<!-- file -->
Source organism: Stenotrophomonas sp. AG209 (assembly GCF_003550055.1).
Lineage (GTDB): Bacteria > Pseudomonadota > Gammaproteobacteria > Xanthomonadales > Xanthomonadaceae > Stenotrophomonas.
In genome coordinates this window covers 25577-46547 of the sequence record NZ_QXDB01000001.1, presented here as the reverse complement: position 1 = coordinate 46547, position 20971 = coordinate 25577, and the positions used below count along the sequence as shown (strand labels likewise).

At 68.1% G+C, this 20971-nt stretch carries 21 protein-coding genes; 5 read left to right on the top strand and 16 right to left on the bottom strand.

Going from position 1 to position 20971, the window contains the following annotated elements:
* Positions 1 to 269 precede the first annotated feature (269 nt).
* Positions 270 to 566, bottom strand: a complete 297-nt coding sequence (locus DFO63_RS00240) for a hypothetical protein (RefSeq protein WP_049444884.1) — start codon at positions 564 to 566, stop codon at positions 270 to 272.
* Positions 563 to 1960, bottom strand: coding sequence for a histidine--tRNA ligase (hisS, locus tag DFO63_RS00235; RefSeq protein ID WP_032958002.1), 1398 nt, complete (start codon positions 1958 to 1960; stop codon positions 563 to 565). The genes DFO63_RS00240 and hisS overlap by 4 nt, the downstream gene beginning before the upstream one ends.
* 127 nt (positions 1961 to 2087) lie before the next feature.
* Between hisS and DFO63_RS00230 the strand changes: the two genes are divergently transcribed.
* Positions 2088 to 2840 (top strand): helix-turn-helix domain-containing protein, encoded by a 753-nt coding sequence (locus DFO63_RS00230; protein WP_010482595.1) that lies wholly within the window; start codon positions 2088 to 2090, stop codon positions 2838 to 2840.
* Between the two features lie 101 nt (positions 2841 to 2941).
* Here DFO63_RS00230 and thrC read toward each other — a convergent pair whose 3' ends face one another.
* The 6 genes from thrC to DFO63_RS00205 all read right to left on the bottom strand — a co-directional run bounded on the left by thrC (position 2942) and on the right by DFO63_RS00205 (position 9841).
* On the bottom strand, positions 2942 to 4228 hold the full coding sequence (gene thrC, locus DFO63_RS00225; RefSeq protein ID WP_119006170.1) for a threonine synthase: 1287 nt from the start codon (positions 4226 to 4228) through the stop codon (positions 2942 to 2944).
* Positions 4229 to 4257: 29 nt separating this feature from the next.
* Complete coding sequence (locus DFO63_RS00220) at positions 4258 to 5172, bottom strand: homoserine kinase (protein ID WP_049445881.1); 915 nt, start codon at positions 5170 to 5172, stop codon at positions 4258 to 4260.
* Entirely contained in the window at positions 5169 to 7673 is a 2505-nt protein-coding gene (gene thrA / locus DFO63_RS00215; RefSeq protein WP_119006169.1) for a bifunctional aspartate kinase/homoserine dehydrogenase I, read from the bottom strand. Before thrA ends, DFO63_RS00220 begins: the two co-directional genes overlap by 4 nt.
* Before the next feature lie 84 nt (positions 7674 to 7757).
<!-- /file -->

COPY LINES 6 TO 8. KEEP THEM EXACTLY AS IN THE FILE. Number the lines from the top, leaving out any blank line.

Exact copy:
* Positions 1 to 269 precede the first annotated feature (269 nt).
* Positions 270 to 566, bottom strand: a complete 297-nt coding sequence (locus DFO63_RS00240) for a hypothetical protein (RefSeq protein WP_049444884.1) — start codon at positions 564 to 566, stop codon at positions 270 to 272.
* Positions 563 to 1960, bottom strand: coding sequence for a histidine--tRNA ligase (hisS, locus tag DFO63_RS00235; RefSeq protein ID WP_032958002.1), 1398 nt, complete (start codon positions 1958 to 1960; stop codon positions 563 to 565). The genes DFO63_RS00240 and hisS overlap by 4 nt, the downstream gene beginning before the upstream one ends.